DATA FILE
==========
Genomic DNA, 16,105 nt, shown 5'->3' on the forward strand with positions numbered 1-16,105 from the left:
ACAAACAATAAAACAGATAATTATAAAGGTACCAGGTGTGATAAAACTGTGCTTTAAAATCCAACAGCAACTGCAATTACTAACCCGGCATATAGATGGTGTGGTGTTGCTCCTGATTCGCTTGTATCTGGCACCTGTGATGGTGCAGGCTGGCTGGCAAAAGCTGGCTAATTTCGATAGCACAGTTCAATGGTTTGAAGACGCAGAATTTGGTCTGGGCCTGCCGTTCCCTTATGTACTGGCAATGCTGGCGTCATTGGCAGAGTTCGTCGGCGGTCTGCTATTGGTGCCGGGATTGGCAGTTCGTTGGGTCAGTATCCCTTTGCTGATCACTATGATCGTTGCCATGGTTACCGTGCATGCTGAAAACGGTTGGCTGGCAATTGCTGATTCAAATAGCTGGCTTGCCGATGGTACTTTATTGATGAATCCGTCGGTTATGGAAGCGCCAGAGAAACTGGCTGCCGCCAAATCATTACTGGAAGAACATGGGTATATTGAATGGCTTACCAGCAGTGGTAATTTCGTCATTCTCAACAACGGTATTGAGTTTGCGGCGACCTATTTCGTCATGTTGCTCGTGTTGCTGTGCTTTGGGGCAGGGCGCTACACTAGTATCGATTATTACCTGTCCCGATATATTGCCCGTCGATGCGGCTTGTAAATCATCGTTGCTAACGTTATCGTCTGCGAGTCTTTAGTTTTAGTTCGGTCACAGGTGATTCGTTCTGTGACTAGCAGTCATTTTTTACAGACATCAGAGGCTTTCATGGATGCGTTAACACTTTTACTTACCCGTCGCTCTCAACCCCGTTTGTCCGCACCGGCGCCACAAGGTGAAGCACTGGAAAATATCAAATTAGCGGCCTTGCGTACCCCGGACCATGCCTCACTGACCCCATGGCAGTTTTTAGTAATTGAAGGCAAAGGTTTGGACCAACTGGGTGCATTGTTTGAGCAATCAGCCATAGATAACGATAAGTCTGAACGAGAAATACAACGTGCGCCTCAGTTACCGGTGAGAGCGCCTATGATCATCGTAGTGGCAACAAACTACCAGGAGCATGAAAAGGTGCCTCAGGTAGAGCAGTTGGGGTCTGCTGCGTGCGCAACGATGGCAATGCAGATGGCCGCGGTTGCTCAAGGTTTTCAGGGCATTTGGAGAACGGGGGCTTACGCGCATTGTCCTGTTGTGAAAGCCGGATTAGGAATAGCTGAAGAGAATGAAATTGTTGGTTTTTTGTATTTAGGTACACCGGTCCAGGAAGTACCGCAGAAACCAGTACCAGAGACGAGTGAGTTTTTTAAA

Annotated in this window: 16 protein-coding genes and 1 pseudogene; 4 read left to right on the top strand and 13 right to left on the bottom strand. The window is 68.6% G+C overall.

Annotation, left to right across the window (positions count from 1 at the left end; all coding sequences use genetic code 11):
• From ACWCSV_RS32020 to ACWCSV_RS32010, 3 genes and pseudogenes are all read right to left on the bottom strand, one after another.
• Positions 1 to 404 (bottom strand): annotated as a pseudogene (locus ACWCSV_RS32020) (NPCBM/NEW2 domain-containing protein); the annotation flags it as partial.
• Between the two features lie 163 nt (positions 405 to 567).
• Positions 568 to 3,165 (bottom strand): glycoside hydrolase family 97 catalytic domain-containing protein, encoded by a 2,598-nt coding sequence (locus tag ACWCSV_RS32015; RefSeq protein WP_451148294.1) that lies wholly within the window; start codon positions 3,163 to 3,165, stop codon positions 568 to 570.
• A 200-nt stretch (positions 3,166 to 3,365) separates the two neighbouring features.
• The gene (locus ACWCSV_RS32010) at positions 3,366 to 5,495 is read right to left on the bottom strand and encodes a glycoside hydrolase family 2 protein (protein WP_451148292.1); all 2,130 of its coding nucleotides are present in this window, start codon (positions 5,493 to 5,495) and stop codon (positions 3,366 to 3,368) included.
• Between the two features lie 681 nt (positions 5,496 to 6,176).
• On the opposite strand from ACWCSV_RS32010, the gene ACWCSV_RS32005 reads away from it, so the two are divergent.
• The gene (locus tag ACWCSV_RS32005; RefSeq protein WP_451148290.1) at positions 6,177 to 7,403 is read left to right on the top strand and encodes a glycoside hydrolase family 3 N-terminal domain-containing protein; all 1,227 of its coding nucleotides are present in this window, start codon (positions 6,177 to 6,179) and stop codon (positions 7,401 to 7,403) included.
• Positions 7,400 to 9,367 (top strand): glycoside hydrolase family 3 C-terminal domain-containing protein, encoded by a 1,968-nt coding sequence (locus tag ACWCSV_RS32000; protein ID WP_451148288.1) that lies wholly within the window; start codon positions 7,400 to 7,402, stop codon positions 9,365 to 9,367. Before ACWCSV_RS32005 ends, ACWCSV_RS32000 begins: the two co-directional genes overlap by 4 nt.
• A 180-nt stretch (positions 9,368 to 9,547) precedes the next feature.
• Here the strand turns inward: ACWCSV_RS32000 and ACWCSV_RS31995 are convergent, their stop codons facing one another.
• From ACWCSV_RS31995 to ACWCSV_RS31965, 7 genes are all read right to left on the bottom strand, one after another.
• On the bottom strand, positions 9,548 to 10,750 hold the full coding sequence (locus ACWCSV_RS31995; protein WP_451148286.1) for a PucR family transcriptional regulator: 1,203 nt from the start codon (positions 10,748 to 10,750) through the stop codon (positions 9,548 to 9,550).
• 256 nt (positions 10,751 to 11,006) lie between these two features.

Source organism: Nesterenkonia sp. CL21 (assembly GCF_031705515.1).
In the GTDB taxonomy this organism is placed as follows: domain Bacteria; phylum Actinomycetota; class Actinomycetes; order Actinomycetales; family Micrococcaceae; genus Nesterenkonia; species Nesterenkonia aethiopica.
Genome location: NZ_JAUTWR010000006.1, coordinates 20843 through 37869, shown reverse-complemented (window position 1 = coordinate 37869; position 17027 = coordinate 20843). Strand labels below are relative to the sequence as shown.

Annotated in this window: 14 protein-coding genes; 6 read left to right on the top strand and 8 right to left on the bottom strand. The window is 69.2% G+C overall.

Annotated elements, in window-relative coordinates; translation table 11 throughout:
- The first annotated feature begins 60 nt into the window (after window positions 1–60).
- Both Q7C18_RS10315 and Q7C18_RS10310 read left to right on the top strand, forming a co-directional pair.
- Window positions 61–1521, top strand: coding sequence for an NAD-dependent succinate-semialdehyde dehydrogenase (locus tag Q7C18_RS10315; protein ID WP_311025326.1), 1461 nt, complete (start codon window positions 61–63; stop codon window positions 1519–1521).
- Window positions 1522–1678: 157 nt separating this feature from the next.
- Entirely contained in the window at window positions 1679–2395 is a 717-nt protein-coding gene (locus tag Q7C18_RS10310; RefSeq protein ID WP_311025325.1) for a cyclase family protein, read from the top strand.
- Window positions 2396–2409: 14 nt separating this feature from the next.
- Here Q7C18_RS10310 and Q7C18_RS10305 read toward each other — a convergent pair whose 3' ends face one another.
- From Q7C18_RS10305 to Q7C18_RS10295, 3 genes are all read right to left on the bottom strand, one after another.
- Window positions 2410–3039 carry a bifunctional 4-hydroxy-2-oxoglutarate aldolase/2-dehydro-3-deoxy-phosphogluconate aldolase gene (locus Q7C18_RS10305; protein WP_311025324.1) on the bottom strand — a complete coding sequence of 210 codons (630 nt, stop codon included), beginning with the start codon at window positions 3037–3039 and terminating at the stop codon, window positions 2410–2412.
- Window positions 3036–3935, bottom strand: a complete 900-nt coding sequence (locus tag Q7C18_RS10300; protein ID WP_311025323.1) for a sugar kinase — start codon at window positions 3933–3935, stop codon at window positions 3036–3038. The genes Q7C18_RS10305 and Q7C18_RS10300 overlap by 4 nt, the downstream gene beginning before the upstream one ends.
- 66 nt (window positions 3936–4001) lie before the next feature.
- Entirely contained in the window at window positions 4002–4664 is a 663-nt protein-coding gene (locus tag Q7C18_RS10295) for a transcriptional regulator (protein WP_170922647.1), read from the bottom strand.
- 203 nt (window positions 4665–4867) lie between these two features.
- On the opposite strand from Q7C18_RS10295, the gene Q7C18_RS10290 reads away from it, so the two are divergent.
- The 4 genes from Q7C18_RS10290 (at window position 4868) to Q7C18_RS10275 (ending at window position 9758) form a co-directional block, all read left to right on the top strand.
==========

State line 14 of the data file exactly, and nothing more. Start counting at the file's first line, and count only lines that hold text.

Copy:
• Positions 7,400 to 9,367 (top strand): glycoside hydrolase family 3 C-terminal domain-containing protein, encoded by a 1,968-nt coding sequence (locus tag ACWCSV_RS32000; protein ID WP_451148288.1) that lies wholly within the window; start codon positions 7,400 to 7,402, stop codon positions 9,365 to 9,367. Before ACWCSV_RS32005 ends, ACWCSV_RS32000 begins: the two co-directional genes overlap by 4 nt.